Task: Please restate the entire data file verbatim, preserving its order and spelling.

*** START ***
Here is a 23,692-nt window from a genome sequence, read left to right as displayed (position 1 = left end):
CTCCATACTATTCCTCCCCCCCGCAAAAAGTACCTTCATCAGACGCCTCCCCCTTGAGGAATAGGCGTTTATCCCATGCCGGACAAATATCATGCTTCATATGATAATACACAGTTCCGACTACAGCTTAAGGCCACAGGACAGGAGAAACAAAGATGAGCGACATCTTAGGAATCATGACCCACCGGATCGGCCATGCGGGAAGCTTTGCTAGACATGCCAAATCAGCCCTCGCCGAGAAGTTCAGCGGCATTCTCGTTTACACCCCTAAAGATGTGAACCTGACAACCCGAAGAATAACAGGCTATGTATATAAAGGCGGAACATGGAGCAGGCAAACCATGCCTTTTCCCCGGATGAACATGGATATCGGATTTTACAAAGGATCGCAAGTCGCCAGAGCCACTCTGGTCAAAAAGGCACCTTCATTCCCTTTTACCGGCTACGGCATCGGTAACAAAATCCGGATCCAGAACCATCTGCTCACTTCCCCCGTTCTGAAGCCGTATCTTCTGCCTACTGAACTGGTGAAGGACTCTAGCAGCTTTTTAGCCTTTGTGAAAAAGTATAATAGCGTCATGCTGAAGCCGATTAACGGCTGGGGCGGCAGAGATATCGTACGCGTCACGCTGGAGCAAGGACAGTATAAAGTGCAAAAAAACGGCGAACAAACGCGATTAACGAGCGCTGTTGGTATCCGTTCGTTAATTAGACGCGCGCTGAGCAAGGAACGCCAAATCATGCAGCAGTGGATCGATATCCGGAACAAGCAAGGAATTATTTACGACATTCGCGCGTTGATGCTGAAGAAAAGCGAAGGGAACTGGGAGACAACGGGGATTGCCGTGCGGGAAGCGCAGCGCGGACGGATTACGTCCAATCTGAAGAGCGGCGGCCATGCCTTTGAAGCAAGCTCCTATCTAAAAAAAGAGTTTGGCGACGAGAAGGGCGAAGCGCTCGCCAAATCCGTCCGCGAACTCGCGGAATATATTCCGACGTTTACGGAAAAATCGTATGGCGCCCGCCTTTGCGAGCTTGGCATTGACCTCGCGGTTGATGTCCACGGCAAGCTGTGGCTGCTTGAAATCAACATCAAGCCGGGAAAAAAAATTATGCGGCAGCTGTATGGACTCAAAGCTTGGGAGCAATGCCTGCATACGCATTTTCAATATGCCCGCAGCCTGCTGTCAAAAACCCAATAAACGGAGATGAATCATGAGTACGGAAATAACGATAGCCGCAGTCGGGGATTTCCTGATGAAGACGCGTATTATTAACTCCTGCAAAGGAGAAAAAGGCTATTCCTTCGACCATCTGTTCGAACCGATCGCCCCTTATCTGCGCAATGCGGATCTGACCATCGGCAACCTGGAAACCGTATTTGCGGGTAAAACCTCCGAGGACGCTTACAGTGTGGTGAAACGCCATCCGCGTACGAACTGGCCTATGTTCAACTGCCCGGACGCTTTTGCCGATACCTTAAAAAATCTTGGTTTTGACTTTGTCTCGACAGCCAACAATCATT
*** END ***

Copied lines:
Here is a 23,692-nt window from a genome sequence, read left to right as displayed (position 1 = left end):
CTCCATACTATTCCTCCCCCCCGCAAAAAGTACCTTCATCAGACGCCTCCCCCTTGAGGAATAGGCGTTTATCCCATGCCGGACAAATATCATGCTTCATATGATAATACACAGTTCCGACTACAGCTTAAGGCCACAGGACAGGAGAAACAAAGATGAGCGACATCTTAGGAATCATGACCCACCGGATCGGCCATGCGGGAAGCTTTGCTAGACATGCCAAATCAGCCCTCGCCGAGAAGTTCAGCGGCATTCTCGTTTACACCCCTAAAGATGTGAACCTGACAACCCGAAGAATAACAGGCTATGTATATAAAGGCGGAACATGGAGCAGGCAAACCATGCCTTTTCCCCGGATGAACATGGATATCGGATTTTACAAAGGATCGCAAGTCGCCAGAGCCACTCTGGTCAAAAAGGCACCTTCATTCCCTTTTACCGGCTACGGCATCGGTAACAAAATCCGGATCCAGAACCATCTGCTCACTTCCCCCGTTCTGAAGCCGTATCTTCTGCCTACTGAACTGGTGAAGGACTCTAGCAGCTTTTTAGCCTTTGTGAAAAAGTATAATAGCGTCATGCTGAAGCCGATTAACGGCTGGGGCGGCAGAGATATCGTACGCGTCACGCTGGAGCAAGGACAGTATAAAGTGCAAAAAAACGGCGAACAAACGCGATTAACGAGCGCTGTTGGTATCCGTTCGTTAATTAGACGCGCGCTGAGCAAGGAACGCCAAATCATGCAGCAGTGGATCGATATCCGGAACAAGCAAGGAATTATTTACGACATTCGCGCGTTGATGCTGAAGAAAAGCGAAGGGAACTGGGAGACAACGGGGATTGCCGTGCGGGAAGCGCAGCGCGGACGGATTACGTCCAATCTGAAGAGCGGCGGCCATGCCTTTGAAGCAAGCTCCTATCTAAAAAAAGAGTTTGGCGACGAGAAGGGCGAAGCGCTCGCCAAATCCGTCCGCGAACTCGCGGAATATATTCCGACGTTTACGGAAAAATCGTATGGCGCCCGCCTTTGCGAGCTTGGCATTGACCTCGCGGTTGATGTCCACGGCAAGCTGTGGCTGCTTGAAATCAACATCAAGCCGGGAAAAAAAATTATGCGGCAGCTGTATGGACTCAAAGCTTGGGAGCAATGCCTGCATACGCATTTTCAATATGCCCGCAGCCTGCTGTCAAAAACCCAATAAACGGAGATGAATCATGAGTACGGAAATAACGATAGCCGCAGTCGGGGATTTCCTGATGAAGACGCGTATTATTAACTCCTGCAAAGGAGAAAAAGGCTATTCCTTCGACCATCTGTTCGAACCGATCGCCCCTTATCTGCGCAATGCGGATCTGACCATCGGCAACCTGGAAACCGTATTTGCGGGTAAAACCTCCGAGGACGCTTACAGTGTGGTGAAACGCCATCCGCGTACGAACTGGCCTATGTTCAACTGCCCGGACGCTTTTGCCGATACCTTAAAAAATCTTGGTTTTGACTTTGTCTCGACAGCCAACAATCATT